Display your True Self at Work

Have you ever ran into a coworker on the weekend and they appear to be worry and stress-free? The cares of the previous week no longer exist and you’re able to see them in their true element. How can we show up as our true selves while also being productive in the workplace?


The five main personality types

Openness. These personality types tend to enjoy adventure, are more spontaneous and curious to new experiences.


Conscientiousness. These types thrive in routine, often enjoy planning activities, achievement-oriented and organized.


Extraversion. Also known as the social butterfly, this type thrives off of all things related to social interactions.


Agreeableness. Those who are very compassionate and empathetic toward the thoughts and opinion of others and are naturally accepting of different types of people.


Neuroticism. Neurotic people may tend to be more pessimistic, full of worry and display large amounts of anxiousness.



While we can experience and possess a mixture of all personality types, this can help identify how to be more fulfilled within your current role – or help you to discover your next career move. In order to make the best out of your current situation, how can you leverage your innate strengths and properly apply them in the workplace?


Openness. Opt for a new project within your current role that can help build your problem-solving skills while also re-centering your focus on routine or mundane tasks.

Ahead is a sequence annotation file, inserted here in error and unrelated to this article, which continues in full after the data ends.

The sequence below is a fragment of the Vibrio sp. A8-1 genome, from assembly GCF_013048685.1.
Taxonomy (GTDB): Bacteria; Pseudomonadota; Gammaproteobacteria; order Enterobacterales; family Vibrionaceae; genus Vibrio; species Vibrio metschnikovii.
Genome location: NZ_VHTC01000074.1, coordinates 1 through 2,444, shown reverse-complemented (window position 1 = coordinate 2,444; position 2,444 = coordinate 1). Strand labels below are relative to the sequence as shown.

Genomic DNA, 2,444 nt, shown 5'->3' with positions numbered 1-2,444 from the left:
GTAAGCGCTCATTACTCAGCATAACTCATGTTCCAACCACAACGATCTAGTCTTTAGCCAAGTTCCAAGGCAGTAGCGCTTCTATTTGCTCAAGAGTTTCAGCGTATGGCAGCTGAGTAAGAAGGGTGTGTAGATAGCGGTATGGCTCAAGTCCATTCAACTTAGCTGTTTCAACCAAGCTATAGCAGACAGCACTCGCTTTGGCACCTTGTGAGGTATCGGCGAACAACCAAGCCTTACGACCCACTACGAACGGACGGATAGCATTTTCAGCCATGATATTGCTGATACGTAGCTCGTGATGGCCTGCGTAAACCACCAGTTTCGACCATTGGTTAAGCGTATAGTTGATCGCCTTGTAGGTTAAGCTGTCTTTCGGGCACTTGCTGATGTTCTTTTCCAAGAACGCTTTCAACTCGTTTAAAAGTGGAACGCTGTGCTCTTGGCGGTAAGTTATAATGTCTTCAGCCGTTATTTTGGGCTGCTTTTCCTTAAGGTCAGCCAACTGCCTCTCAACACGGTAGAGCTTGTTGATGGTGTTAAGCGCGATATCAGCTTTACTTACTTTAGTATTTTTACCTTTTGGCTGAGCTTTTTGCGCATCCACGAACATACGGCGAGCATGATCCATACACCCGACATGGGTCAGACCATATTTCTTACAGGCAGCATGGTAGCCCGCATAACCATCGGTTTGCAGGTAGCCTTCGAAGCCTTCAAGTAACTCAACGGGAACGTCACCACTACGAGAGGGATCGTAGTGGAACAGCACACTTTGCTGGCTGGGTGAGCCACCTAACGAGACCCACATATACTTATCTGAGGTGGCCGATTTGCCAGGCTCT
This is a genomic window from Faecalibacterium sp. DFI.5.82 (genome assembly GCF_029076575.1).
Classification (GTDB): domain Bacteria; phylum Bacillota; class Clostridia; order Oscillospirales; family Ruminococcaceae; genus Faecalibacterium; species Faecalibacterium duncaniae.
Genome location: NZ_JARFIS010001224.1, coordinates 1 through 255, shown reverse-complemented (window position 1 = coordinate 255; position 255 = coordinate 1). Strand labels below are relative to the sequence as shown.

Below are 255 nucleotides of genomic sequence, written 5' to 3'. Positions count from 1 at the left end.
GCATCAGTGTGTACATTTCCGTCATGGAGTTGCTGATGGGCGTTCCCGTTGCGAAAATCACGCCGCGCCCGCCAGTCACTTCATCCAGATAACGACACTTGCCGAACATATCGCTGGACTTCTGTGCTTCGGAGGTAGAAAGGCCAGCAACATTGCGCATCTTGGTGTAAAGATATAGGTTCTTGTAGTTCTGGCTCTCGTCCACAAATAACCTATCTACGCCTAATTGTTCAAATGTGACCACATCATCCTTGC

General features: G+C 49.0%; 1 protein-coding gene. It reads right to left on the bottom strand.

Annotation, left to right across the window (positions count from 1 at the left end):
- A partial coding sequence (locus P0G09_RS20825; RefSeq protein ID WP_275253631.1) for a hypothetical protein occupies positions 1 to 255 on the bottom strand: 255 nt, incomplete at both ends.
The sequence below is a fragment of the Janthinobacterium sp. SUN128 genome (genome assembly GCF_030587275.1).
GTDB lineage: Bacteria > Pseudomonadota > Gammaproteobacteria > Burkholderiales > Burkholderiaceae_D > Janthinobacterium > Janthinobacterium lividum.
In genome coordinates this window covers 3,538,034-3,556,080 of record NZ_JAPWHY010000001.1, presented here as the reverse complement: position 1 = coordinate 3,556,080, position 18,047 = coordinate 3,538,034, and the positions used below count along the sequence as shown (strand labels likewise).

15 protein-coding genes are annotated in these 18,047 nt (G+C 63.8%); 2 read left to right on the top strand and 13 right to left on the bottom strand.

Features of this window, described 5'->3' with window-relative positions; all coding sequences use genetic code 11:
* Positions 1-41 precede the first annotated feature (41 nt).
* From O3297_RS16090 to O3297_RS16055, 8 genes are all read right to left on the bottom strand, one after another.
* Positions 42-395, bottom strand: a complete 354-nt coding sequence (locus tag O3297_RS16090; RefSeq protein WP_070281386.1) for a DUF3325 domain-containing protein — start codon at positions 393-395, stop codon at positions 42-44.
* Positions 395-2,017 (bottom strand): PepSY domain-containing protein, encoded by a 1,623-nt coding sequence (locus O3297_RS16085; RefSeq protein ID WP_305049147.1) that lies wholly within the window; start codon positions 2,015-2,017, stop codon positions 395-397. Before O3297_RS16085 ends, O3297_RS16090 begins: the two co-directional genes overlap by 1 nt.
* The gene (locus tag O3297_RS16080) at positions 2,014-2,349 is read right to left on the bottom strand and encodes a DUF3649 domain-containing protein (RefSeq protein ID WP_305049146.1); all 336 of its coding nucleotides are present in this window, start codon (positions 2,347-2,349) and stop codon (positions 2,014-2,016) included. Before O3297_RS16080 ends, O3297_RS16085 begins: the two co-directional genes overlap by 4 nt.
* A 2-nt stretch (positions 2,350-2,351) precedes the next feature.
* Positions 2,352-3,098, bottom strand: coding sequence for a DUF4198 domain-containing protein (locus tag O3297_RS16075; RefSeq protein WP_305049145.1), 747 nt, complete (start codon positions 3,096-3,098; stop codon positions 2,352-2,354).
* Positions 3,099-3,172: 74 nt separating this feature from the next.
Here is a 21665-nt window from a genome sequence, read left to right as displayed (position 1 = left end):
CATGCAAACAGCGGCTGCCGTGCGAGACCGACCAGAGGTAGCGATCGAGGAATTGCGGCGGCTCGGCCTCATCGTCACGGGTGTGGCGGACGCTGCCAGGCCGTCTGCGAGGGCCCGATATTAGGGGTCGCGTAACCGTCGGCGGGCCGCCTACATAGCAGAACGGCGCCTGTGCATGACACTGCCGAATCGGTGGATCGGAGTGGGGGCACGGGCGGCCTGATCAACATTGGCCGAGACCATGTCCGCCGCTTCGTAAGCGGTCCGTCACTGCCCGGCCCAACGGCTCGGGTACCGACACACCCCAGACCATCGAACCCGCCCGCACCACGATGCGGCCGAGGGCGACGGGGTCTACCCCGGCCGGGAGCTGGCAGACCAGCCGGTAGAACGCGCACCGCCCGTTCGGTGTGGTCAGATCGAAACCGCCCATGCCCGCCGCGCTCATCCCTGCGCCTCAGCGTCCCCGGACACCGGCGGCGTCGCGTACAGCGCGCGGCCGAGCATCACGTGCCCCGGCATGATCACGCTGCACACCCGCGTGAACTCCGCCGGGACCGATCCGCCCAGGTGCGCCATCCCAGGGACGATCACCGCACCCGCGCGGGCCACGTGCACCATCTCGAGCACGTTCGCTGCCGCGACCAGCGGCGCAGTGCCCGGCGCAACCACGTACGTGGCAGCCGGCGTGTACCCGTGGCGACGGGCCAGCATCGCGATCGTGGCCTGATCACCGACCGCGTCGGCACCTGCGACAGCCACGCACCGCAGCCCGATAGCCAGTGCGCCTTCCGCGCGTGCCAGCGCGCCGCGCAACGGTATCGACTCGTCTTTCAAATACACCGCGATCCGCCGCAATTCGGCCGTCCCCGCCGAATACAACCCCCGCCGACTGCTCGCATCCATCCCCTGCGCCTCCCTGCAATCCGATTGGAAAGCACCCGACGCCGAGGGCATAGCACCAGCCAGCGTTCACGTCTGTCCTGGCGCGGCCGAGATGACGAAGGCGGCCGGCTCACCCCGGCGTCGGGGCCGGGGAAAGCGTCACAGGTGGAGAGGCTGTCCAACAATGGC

Conscientiousness. Lead a mini project or pinpoint ways to provide/source structure in unorganized work assignments.


Extraversion. Get involved within Employee Resource Groups that allow you to interact with others outside of your immediate role or function.


Agreeableness. Be on the lookout for ways to diffuse heated conversations within meetings or your team; leverage your synergy.


Neuroticism. Embrace and always look for the positives within yourself, your role and your coworkers.



Remember, you should be able to show up as your true self within your organization, function and role. Don’t shy away from having these discussions with management. If you don’t already, make sure you are having regular meetings with your direct manager to discuss current work goals, but also the skills you’d like to enhance and build over time. Creating this environment can take dedication and emotional intelligence, which is the ability to recognize and manage one’s own emotions, as well as the emotions of others. `


The five key components of Emotional intelligence (or EQ)


Self-Awareness. Having knowledge of all emotions and feelings while understanding the impact it may have on the people around you


Self-Regulation. Controlling your emotions and adjusting based on individual situations, remaining level-headed


Self-Motivation. Internally motivated to achieve goals, willing to do what’s necessary to yield great results


Empathy. Keen on listening, understanding and helping to contribute to the greater good of the tam


Social skills. Strong communicator that knows how to solve problems that can affect the team internally and externally


Whether you lead a team or are a self-contributor, these skills can positively impact your life personally and professionally. Showing up as your whole self creates a space of limitless opportunities!



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